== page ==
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Three Challenges Tipped Employees Present to Employers

Businesses that employ workers who are tipped should be aware of the challenges these employees' wages could present in regards to payroll and payroll taxes. Learn about these potential pain points and discover how to successfully navigate them.
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Restaurant owners face many responsibilities in regards to employment tax and reporting obligations with tipped employees. According to the United States Department of Labor, a tipped employee is one who “engages in an occupation in which he or she customarily and regularly receives more than $30 per month in tips.” A tip is given directly to the employee by a customer or client. By law, employers are not allowed to take or benefit from an employee’s tip. Tipped employees appear often in the service industry — waiters, bartenders, hair stylists, bellboys, and many more. Tips are a great way for employees to make money, but having tipped employees can pose a unique set of challenges for business owners, especially when it comes to payroll and taxes. Read below to find out more about three such challenges.

Calculating wages

It can be tricky to calculate wages needed for tipped employees. Under the Fair Labor Standards Act, the federal minimum hourly wage is $7.25. An employer who has properly notified employees in advance is permitted to take a tip credit toward the minimum wage obligation equal to the difference between the required cash wage (which must be at least $2.13) and the federal minimum wage. However, tipped employees must still be paid at least $7.25 per hour, including cash wages and tips. If an employee does not make that much, the employer is required to make up the difference in cash. State requirements may differ.

Employee reporting

Employers with tipped employees are required to report all of their income to the IRS — including tips that employees receive. However, because many employees receive their tips directly in cash, they can be reluctant to report this income to employers in an effort to avoid being taxed. To make sure that your employees report the accurate amount of tips they receive, have each employee submit a “tip report” for each payroll period. Having your tipped employees record the cash they earned during their shift prior to clocking out can help you keep better track of what they’re earning and efficiently report your company’s income and wages to the IRS. As an employer, it is recommended, but not required, to document a daily record of tip income with the Form 4070A, Employee’s Daily Record of Tips.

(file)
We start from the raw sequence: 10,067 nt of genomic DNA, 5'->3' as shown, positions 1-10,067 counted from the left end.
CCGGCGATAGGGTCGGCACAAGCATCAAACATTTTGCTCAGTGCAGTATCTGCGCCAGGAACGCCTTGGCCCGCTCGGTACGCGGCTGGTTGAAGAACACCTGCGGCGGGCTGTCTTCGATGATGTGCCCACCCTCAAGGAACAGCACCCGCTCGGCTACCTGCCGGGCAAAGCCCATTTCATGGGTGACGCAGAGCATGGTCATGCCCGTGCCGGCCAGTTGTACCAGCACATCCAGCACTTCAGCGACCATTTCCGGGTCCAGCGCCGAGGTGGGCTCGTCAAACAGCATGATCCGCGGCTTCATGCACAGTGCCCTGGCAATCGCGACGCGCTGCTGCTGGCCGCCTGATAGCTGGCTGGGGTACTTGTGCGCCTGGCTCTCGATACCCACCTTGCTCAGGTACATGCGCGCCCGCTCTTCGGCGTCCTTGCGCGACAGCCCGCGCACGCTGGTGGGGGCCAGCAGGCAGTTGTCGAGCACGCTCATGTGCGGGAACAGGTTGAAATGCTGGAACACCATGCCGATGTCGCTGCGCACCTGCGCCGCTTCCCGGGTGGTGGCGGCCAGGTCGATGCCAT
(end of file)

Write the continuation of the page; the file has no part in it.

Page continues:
Tax requirements

If you’re an employer with tipped employees, your employees’ tips may constitute taxable wages for payroll tax purposes. You may have more requirements come tax time, including withholding, reporting, and payment requirements. Tips are not taxable unless an employee makes more than $20 per calendar month. If your employee does make more than $20 in tips per month, you are responsible to withhold income, Social Security, and Medicare taxes on reported tips. You are also required to pay the employer’s portion of FICA and FUTA taxes on the tips.

Processing payroll and keeping up with tax requirements at your restaurant can be complicated, but it doesn’t have to be. For more information on the requirements you have as an employer on additional payroll tax withholdings and reporting, learn more here.

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* This content is for educational purposes only, is not intended to provide specific legal advice, and should not be used as a substitute for the legal advice of a qualified attorney or other professional. The information may not reflect the most current legal developments, may be changed without notice and is not guaranteed to be complete, correct, or up-to-date.

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